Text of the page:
RepairPal has identified the most common problems with the Chrysler as reported by actual vehicle owners. We'll tell you what the problem is and what it'll take to fix it.Refine by vehicle
The transfer case in the Chrysler Aspen has multiple gear ratios, which can be selected by moving the switch in the cabin to 2Hi, 4Hi, or 4Lo. It has been known to shift to 4Lo without warning, at any speed, and whether the vehicle is on or off. If this occurs at highway speeds, the result can be catastrophic failure of the transfer case.
This is caused by a faulty four wheel drive shift motor, selector switch (in the cab) or the wiring between the two. The most common cause is the transfer case switch, which is an electric motor mounted on the transfer case.
To correct the issue, inspect the wiring to the transfer case switch motor for damage, and replace the shift motor if needed. Disconnecting power to the shift motor will lock the transfer case in its current setting.
Triggered by a short in the rear wiper motor/circuit (which causes a fuse to blow), the airbag warning light can illuminate erroneously.
Shifting harshness and shuddering issues related to the operation of the automatic transmission have been addressed by factory service bulletins. The shuddering can feel like the vehicle is being driven over rumble strips.
If you experience rough shift and/or shuddering during gear shifting, software updates to the powertrain control and transmission control modules (PCM and TCM) are available which may address these problems. On higher mileage vehicles, a mechanical failure may exhibit similar symptoms. Proper diagnoses should be performed before any repairs or software upgrades are attempted.
A damaged cam position sensor (or its wires and connector) can cause intermittent stalling, stumbles, or hard starting.
Sensor failure inside the distributor can cause intermittent stalling or a failure to start. In addition, the wires to the distributor are susceptible to internal damage, which can cause the same symptoms.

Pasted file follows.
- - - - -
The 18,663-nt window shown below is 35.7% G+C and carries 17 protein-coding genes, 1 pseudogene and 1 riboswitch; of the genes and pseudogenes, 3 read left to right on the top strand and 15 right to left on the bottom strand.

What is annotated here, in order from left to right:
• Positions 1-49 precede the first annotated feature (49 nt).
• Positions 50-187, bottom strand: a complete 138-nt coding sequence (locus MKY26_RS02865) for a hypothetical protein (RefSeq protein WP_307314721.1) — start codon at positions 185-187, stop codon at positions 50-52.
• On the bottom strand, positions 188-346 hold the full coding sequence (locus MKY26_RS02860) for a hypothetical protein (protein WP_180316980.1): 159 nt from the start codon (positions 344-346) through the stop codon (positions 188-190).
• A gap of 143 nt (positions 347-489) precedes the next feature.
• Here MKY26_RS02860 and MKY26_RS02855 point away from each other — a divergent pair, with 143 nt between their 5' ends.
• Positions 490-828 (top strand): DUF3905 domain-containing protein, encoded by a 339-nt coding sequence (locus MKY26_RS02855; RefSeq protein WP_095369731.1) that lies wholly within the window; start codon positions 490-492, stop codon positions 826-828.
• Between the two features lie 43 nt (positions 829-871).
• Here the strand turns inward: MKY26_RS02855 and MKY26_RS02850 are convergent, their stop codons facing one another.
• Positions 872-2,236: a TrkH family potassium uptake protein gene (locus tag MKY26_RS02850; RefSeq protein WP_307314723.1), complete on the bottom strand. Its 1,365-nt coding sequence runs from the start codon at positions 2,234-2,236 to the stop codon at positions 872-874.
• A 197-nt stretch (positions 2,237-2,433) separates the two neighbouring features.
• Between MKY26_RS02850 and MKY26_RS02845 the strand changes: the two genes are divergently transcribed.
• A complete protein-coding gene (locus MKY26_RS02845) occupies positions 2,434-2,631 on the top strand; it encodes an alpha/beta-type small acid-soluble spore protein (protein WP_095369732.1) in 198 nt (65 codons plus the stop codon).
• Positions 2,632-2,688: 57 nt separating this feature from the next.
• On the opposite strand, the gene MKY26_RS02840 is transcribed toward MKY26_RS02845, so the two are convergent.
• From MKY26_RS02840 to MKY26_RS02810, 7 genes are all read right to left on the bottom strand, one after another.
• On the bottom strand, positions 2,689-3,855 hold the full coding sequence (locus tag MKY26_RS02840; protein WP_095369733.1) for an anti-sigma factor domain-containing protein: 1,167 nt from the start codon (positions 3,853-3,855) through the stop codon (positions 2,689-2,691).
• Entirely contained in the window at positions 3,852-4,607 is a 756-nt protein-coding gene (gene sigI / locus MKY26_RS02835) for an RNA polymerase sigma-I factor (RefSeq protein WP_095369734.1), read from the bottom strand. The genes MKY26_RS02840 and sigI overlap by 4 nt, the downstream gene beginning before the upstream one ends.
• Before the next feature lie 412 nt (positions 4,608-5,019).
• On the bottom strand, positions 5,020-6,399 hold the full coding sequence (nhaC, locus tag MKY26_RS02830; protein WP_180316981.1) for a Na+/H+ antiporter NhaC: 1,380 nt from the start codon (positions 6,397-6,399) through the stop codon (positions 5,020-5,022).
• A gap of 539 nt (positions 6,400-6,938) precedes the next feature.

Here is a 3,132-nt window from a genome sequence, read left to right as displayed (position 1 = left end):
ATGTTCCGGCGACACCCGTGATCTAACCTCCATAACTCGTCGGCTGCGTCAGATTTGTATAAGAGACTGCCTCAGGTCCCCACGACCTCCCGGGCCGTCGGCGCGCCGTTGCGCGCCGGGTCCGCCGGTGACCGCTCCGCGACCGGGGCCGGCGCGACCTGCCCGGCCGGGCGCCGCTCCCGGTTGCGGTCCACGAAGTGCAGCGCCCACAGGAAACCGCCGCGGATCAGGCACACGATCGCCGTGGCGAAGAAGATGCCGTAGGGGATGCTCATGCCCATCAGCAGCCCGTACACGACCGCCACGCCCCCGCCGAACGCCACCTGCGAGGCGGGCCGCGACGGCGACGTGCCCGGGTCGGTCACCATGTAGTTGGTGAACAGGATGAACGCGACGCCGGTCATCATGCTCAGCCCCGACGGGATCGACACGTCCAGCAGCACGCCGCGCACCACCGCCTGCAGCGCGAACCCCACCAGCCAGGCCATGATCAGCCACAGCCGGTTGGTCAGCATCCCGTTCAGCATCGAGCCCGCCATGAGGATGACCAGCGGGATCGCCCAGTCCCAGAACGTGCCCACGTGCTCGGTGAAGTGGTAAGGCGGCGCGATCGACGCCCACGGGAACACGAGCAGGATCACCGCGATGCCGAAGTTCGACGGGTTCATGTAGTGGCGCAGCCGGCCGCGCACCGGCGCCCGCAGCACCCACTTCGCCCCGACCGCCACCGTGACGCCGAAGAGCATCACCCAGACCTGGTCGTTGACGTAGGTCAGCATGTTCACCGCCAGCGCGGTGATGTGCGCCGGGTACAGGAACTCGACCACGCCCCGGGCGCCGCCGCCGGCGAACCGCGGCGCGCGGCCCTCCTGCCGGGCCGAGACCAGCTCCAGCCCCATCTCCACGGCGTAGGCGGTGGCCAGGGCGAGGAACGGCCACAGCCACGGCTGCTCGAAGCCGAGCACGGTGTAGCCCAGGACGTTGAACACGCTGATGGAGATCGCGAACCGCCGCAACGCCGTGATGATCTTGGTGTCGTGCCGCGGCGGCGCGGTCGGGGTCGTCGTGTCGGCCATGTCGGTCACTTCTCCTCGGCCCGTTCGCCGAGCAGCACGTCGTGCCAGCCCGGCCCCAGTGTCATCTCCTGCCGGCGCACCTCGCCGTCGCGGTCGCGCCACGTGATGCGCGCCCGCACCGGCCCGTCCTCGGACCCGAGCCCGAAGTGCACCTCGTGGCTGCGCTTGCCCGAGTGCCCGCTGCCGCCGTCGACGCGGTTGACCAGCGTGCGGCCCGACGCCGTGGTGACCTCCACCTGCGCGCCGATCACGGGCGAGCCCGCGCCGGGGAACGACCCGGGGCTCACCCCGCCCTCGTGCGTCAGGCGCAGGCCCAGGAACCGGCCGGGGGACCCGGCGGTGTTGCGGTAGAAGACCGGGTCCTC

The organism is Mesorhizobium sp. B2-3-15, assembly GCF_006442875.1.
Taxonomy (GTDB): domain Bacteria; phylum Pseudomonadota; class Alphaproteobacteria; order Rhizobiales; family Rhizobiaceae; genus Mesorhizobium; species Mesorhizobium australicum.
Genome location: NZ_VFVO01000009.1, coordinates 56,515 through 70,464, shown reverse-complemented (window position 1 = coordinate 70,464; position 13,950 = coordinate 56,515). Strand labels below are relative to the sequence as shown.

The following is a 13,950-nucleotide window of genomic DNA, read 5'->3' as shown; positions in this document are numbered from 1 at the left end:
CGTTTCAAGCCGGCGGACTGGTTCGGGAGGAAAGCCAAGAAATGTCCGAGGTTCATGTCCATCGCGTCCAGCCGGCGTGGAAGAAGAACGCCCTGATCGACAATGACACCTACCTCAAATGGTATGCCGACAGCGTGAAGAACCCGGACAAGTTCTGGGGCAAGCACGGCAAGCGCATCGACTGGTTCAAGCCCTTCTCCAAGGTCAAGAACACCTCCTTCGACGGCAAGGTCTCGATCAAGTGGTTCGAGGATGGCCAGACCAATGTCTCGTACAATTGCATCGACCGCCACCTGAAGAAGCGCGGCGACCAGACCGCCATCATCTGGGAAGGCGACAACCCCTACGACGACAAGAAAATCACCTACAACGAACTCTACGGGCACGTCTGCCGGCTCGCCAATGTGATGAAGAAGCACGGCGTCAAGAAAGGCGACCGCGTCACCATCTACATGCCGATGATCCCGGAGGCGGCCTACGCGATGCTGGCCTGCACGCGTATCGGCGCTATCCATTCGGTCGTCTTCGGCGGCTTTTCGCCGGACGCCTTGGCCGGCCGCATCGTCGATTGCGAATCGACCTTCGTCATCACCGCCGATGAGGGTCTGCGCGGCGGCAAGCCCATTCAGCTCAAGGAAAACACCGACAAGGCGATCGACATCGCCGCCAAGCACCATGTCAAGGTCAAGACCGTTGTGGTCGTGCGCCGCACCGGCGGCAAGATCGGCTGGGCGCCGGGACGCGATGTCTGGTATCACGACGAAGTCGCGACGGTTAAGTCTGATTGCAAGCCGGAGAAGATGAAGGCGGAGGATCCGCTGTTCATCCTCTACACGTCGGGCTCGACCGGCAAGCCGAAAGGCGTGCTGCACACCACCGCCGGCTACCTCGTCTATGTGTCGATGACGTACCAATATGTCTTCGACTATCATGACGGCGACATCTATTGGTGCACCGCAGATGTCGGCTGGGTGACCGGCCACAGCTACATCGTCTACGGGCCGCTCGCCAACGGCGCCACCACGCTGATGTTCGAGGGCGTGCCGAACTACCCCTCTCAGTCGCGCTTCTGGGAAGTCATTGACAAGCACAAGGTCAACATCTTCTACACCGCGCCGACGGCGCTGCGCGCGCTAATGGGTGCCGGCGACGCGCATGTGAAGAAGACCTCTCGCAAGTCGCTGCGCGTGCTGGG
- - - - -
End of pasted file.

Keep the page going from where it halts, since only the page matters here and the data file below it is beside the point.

When a no start condition is caused by a faulty camshaft or crankshaft sensor, related fault codes stored in the powertrain control module (PCM) should not be trusted. Our technicians tell us that under certain conditions a fault code can be stored for the "good" sensor. Care should be taken to properly diagnose this condition.
A defective vehicle speed sensor can cause problems with the cruise control and speedometer operation, as well as erratic shifting. The connectors on the sensors are also susceptible to corrosion, which will create similar symptoms. Any of these problems can cause Check Engine Light illumination.
The engine may develop a ticking noise, often caused by a broken retaining pin on the rocker arm shaft. When the pin breaks, the shaft can spin blocking the oil passage the rocker arms (which causes the ticking noise). The rocker arm shafts, rocker arms, and pedestals (sold as a kit) are commonly replaced in order to correct this condition.
Carbon buildup on the valves may illuminate the Check Engine Light, indicating "Multiple Cylinder Misfires." The combustion chamber must be cleaned of carbon. There are updated valve spring retainers that will help prevent a recurrence.
A defective turn signal lever (multifunction switch) can cause erratic operation of the turn signals and other exterior lights. Depending on the fault, a dead battery could result. Our technicians recommend replacing the failed switch.
There have been reports of premature head gasket failure; an updated gasket design is available to correct this problem.